Inej Ghafa is the only person who gets a softer side of Kaz Brekker—the only person he lowers his voice and lets down his armor for, however briefly, in his own way. She’s the only one he doesn’t have to be Dirtyhands around—the only one who won’t exploit his agony for her own gain. He might not fully understand that she’ll shield him through it all, but he undoubtedly feels it, allowing the pieces of himself he tucks away to come out only around her. And that’s why the moment matters—the ways in which Freddy Carter and Amita Suman allow the characters to have intimate conversations in silence, using words when it’s necessary—when it’s imperative.
What Can Be Forgiven
In Shadow and Bone 2×03 “Like Calls To Like,” Inej Ghafa using her Sankta Alina blade to kill the assassin who threatened to take her back to the Menagerie, then praying for his forgiveness, is why she’s the true light in this show. Inej doesn’t want to kill. She hates it with every part of her. But she’s now at a place where it’s sometimes necessary—for her own safety, the Crows, and when the world is full of slavers like this who’ll stop at nothing to use young women against their will.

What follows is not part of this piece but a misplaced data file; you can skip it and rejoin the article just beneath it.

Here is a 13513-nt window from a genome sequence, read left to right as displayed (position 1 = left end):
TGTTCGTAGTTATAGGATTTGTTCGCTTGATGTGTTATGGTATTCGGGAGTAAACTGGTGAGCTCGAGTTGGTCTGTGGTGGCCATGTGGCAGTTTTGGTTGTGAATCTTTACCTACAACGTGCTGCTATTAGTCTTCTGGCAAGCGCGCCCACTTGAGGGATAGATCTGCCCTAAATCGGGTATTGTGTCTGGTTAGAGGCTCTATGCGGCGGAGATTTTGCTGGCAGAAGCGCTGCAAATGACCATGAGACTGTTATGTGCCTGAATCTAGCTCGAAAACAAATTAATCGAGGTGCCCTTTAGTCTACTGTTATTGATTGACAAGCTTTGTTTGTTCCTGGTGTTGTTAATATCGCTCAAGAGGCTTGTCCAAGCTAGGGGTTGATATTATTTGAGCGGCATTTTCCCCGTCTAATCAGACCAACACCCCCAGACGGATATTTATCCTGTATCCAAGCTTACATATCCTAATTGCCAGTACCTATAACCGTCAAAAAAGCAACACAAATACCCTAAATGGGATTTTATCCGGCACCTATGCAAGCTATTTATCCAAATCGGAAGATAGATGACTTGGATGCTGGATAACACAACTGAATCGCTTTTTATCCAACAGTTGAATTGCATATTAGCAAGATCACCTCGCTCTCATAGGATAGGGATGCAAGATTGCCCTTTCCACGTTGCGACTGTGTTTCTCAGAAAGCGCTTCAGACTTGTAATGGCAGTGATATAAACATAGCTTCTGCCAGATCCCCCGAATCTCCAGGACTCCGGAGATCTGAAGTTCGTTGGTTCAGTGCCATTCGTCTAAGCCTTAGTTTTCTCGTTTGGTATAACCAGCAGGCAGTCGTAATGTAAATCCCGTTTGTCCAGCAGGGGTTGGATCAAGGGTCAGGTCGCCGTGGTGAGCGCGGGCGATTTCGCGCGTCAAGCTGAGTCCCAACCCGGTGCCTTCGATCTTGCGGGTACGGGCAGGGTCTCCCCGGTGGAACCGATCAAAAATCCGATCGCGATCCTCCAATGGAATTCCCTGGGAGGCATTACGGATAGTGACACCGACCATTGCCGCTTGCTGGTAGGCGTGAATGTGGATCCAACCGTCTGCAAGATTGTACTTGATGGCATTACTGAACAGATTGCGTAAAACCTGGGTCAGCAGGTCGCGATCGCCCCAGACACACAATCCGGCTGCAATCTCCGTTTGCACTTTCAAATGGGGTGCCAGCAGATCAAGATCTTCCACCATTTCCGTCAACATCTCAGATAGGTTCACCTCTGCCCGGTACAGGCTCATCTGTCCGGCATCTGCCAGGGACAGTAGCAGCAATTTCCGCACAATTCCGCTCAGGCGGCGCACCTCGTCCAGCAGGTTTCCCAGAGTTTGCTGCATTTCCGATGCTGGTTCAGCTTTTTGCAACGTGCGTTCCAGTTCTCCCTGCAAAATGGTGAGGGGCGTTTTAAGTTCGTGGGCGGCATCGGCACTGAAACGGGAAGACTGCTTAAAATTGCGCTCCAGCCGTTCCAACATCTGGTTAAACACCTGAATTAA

But her heart is bigger than this world, and it’s all for those who can’t protect themselves. For the kids like her and Kaz, who would’ve found themselves in his clutches again—this kill is for them; it’s a battle necessary for the world she wants to live in. The wars she engages in today are never selfish, never done to test her own strength. In the same way, Kaz doesn’t involve the Dregs to chase more blood but because he understands that men like Pekka Rollins in this world are dangerous to all sectors of the Barrel. The two of them having their individual battles to contrast their moment of intimacy together is so riveting to show the synchronicity in their relationship. Together, even when they are physically apart, in a way that only they can exhibit.